Tim Giago: Tribal governments and democracies
If one takes a deep look into tribal politics one would find a broad spectrum of inter-relationships that overlap. This would include not only tribal government, but also health care, housing, education, and the Indian casinos. Upon closer scrutiny, one might surmise that the pendulum has swung from left of center to right of center in the past 25 years.

Health care, education, housing and the tribally owned casinos are too often caught up in the brand of tribal politics that, in the past, has served to stifle honesty and growth rather than promote it. In all of the processes mentioned above it is becoming a well-worn cliché’ in Indian country that it is “not what you know, but who you know.”

The long history of nepotism runs deep in Indian country because as we say in Lakota, Mitakuye Oyasin, or “We are all related,” and if one is talking about his tiospaye or extended family, that is all well and good, but if one is talking about his relatives in the upper echelons of tribal government, then it is not so good.

Sadly or gladly, there is a strong element of truth in the statement that “we are all related” because familial, or blood relationships, are wide and deep on most Indian reservations. For example, by blood I am related to the Big Crows, Two-Twos, Vocus, Garnettes, Bissonettes, Dubrays, Brewers, Mills, Fergusons, Tapios, Galligos, and the list goes on, and these are all large and prominent families on the Pine Ridge Indian Reservation. And this kind of familial connection runs deep on Pine Ridge, Rosebud, Cheyenne River and all of the other reservations in South Dakota.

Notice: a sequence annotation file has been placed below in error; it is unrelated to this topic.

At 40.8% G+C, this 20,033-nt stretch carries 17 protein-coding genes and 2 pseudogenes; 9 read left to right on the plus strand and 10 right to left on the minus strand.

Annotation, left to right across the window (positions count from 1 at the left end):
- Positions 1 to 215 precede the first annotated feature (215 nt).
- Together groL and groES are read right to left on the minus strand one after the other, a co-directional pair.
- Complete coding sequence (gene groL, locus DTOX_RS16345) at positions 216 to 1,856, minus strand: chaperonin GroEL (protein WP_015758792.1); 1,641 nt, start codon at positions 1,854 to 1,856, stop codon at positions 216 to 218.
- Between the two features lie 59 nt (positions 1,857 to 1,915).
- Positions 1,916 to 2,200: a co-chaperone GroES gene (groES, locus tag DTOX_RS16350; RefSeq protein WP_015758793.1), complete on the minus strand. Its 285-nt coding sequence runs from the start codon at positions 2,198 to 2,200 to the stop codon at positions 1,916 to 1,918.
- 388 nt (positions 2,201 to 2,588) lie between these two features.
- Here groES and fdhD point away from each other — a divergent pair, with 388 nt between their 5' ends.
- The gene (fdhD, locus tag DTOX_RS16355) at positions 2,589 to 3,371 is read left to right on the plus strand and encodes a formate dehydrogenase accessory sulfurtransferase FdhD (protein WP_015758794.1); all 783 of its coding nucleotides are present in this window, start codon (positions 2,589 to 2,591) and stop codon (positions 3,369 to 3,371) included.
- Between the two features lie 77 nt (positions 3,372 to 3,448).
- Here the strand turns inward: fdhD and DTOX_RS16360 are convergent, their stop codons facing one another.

Therefore it is not uncommon for an elected official to make a special concession to a blood relative, oftentimes not even knowing they are related. When my daughter started to date boys from the reservation I told her to be sure and find out about their relatives because there is always that possibility, and it is strong, that she may be related to her date.

When it comes to finding qualified people to fill some of the very few jobs that are available on some reservations the tribal leaders often find it nearly impossible to find someone with the right qualifications that are not related to them. But, as most reservation residents know, too often this is the main reason they are hired; they are related to the chief.

It is not uncommon for relatives of the chief to be awarded hard to come by houses even though they have to be jumped over tribal members that have been on the waiting list to get a house for a very long time. It happens all of the time.